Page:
Horváth: Well, it's just a play on words made of "Work" and "Kings". And of course there is the famous Muddy Waters song "Got My Mojo Working" in it, tough it's originally an Ann Cole song. Also, it's very important for us to achieve time by time something magical, mojo happening on the stage when we play and "mojo" in our name refers to this.  I'd like to have as natural acoustic guitar sound as possible. It’s really difficult on stage and research never ends I like to play simple things, simple grooves on the guitar because the most important is the atmosphere I'd like to create. Also, I learnt classical guitar for 10 years which affected my playing.

Szabó: There's no serious philosophy, we got together and we make music together. The most important is that the team works well from the personal point of view.  Lately I have been playing mostly acoustic and so, I also do in this band. I use many different harmonicas from harmonetta through bass harmonica to blues harp. 

Why did you think that the Blues music continues to generate such a devoted following?

Honfi: Blues is an universal genre such as Hungarian folk music. Of course blues is built on different harmonies but these genres are changing only a little by adopting some themes of other genres. As Willie Dixon said "The blues are the roots, everything else is the fruits."

Horváth: It's the feelings what people always find in blues time after time. It's so colorful that it's inexhaustible; there is always a novelty in it.

Are there any memories from recording and show time which you’d like to share with us?

Honfi: We played at the Puistoblues festival in Finland this summer on one of the main stages in front of around 1500 people. That was a pretty great moment :) Also we had a great jam session during the closing party with members of Curtis Salgado Band.

Horváth: I participated on a seminar called Mix With The Masters in a studio in South-France this summer held by the 22 time Grammy-winning recording and mixing engineer Al Schmitt. He is famous from his natural, airy sounding records. Then, when we made a video clip covering Alexis Korner's song Sunrise in the summer, I mixed and mastered the audio. It was a challenge because we recorded the song in our rehearsal space as the most important was to have the best atmosphere. After mixing I sent the result to Al who commented it was a very natural sounding mix which I was very proud of.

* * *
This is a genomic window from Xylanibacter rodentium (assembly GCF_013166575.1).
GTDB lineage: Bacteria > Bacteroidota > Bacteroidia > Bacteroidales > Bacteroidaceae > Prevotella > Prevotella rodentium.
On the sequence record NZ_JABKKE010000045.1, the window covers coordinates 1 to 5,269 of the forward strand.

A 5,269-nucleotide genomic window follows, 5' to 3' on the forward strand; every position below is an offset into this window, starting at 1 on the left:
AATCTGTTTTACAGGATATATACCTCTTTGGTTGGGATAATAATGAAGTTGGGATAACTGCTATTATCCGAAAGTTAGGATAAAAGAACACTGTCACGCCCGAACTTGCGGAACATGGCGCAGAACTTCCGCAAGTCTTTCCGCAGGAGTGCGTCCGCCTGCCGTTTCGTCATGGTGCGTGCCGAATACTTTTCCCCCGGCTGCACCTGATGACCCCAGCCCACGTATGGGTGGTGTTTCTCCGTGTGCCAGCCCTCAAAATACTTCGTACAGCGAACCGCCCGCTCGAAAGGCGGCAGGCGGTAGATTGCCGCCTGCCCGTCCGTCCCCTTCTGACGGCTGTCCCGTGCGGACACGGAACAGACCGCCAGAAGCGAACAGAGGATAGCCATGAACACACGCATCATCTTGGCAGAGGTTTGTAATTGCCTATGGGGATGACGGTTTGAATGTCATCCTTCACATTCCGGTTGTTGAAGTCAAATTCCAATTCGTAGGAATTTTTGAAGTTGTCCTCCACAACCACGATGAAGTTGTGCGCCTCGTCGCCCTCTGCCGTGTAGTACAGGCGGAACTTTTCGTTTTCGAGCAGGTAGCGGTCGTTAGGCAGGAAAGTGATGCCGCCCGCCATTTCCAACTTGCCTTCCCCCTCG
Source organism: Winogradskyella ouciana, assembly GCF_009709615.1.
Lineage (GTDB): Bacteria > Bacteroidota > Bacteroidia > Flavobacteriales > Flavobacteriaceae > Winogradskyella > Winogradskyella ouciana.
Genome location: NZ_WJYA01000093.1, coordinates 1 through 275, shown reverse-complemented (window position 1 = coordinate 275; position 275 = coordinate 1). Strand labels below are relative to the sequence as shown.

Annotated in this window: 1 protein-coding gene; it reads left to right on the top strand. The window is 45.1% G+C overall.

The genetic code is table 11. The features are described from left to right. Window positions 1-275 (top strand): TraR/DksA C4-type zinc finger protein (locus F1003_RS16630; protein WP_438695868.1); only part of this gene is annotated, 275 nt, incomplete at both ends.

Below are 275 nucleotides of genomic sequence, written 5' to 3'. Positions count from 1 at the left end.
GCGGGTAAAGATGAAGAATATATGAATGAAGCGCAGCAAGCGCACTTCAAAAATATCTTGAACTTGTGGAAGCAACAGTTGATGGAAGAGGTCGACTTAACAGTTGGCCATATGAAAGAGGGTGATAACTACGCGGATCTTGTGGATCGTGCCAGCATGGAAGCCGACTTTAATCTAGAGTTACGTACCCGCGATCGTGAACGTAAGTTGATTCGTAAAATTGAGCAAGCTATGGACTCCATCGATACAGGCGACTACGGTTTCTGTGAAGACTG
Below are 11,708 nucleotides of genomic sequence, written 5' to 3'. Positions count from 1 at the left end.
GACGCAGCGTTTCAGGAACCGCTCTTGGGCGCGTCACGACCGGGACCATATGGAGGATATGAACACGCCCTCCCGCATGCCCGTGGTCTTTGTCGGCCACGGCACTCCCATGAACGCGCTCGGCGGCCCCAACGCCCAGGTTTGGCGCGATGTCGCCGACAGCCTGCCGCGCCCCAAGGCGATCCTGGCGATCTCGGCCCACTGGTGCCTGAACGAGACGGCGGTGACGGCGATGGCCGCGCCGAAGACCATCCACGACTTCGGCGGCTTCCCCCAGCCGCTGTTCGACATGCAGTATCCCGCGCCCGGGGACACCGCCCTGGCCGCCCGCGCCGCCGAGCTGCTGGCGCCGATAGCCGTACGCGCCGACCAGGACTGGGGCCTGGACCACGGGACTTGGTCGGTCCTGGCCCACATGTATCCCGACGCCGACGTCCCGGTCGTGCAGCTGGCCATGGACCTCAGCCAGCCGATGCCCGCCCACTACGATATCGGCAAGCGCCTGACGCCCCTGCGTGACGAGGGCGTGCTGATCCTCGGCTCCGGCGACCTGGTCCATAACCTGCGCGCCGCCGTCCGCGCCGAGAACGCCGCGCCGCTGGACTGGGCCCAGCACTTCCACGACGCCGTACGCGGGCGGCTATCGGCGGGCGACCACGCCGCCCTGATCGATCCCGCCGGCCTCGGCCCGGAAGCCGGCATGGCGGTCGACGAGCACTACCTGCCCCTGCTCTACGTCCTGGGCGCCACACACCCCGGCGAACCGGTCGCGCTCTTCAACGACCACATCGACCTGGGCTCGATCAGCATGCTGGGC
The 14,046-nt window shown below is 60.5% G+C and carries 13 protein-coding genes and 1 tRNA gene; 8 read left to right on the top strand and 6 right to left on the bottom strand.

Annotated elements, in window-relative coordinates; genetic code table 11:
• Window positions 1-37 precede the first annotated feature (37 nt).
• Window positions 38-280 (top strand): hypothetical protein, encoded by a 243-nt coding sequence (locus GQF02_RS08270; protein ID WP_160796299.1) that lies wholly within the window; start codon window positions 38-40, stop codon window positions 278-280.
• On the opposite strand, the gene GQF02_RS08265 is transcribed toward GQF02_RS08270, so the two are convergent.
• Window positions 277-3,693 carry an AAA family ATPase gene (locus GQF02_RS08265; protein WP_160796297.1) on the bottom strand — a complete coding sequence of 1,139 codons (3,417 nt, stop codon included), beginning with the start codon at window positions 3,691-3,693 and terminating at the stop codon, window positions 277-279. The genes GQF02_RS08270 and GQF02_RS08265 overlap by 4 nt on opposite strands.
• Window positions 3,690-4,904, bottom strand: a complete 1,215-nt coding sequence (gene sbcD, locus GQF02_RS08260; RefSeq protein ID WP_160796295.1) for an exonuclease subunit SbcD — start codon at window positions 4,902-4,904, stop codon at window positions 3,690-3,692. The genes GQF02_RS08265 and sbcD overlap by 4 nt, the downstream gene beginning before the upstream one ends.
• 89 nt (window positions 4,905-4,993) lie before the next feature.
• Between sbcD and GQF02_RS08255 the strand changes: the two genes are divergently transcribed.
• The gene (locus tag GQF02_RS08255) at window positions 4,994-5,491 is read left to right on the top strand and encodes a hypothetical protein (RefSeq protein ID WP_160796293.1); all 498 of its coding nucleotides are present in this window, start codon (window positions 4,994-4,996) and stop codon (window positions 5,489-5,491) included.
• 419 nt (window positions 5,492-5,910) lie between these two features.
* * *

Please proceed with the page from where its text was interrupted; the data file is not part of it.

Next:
What do you miss most nowadays from the past blues? What are your hopes and fears for the future of music?

Horváth: I think people will always listen to music. However, music listening habits are completely changed. Now we listen to mp3s or listening music through youtube or in the car, we don't sit down to put on an LP as in the early days. It's a real challenge for a band today to make people interest in your music. You can upload your music to countless places but nobody will find it unless you find a way to direct people to these places. My only fear for the future of music is that at some point real instruments will disappear.

Szabó: I think there's much more "shine" in blues nowadays than what the genre would require. It's a simple music; you don't always have to do something special. There are a lot of technically brilliant musician but very often they rape the genre. I listened to a lot of traditional blues and they always sang, played guitar or harmonica simply. I don't like today's trendy blues harmonica players who play with technics different from blues style.

Do you know why the sound of harmonica is connected to the blues? What are the secrets of?

Szabó: It's interesting, because there are other genres played on harmonica such as jazz or classical music yet everybody connects the instrument to the blues. The blues existed much earlier than the harmonica. Then an instrument developed further by the Germans suddenly got America. In Europe, it's been used in kraut music. There's no secret. The instrument has an intimate sound which people love. This is the only musical instrument without transposal, namely, the sound is directly made by the mouth and the tongue.